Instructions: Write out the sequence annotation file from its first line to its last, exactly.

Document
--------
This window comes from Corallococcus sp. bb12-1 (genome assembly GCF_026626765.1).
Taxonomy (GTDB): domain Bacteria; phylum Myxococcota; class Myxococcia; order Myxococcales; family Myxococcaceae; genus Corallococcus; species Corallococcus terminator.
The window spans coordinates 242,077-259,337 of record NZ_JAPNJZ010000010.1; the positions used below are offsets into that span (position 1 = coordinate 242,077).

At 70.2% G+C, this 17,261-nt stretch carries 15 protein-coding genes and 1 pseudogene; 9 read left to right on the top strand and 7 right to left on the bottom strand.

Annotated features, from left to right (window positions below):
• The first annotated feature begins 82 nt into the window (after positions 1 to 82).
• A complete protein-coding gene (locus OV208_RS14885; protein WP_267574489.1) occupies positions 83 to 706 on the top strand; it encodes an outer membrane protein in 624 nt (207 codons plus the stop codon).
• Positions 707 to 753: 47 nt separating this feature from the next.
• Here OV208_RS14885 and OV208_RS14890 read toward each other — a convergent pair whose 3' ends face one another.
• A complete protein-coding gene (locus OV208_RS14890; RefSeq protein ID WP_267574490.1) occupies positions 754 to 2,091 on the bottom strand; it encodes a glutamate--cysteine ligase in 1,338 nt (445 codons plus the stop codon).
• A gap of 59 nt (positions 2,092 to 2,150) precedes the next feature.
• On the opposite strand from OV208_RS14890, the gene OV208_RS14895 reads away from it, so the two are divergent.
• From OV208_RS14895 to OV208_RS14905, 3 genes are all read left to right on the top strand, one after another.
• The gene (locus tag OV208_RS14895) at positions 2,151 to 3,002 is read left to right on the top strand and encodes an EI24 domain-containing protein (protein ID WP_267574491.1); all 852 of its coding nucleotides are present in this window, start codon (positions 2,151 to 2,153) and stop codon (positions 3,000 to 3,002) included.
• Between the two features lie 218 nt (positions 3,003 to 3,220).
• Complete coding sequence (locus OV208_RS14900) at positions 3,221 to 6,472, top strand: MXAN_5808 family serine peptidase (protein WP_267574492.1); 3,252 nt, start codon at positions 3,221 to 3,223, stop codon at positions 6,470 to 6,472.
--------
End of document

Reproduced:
This window comes from Corallococcus sp. bb12-1 (genome assembly GCF_026626765.1).
Taxonomy (GTDB): domain Bacteria; phylum Myxococcota; class Myxococcia; order Myxococcales; family Myxococcaceae; genus Corallococcus; species Corallococcus terminator.
The window spans coordinates 242,077-259,337 of record NZ_JAPNJZ010000010.1; the positions used below are offsets into that span (position 1 = coordinate 242,077).

At 70.2% G+C, this 17,261-nt stretch carries 15 protein-coding genes and 1 pseudogene; 9 read left to right on the top strand and 7 right to left on the bottom strand.

Annotated features, from left to right (window positions below):
• The first annotated feature begins 82 nt into the window (after positions 1 to 82).
• A complete protein-coding gene (locus OV208_RS14885; protein WP_267574489.1) occupies positions 83 to 706 on the top strand; it encodes an outer membrane protein in 624 nt (207 codons plus the stop codon).
• Positions 707 to 753: 47 nt separating this feature from the next.
• Here OV208_RS14885 and OV208_RS14890 read toward each other — a convergent pair whose 3' ends face one another.
• A complete protein-coding gene (locus OV208_RS14890; RefSeq protein ID WP_267574490.1) occupies positions 754 to 2,091 on the bottom strand; it encodes a glutamate--cysteine ligase in 1,338 nt (445 codons plus the stop codon).
• A gap of 59 nt (positions 2,092 to 2,150) precedes the next feature.
• On the opposite strand from OV208_RS14890, the gene OV208_RS14895 reads away from it, so the two are divergent.
• From OV208_RS14895 to OV208_RS14905, 3 genes are all read left to right on the top strand, one after another.
• The gene (locus tag OV208_RS14895) at positions 2,151 to 3,002 is read left to right on the top strand and encodes an EI24 domain-containing protein (protein ID WP_267574491.1); all 852 of its coding nucleotides are present in this window, start codon (positions 2,151 to 2,153) and stop codon (positions 3,000 to 3,002) included.
• Between the two features lie 218 nt (positions 3,003 to 3,220).
• Complete coding sequence (locus OV208_RS14900) at positions 3,221 to 6,472, top strand: MXAN_5808 family serine peptidase (protein WP_267574492.1); 3,252 nt, start codon at positions 3,221 to 3,223, stop codon at positions 6,470 to 6,472.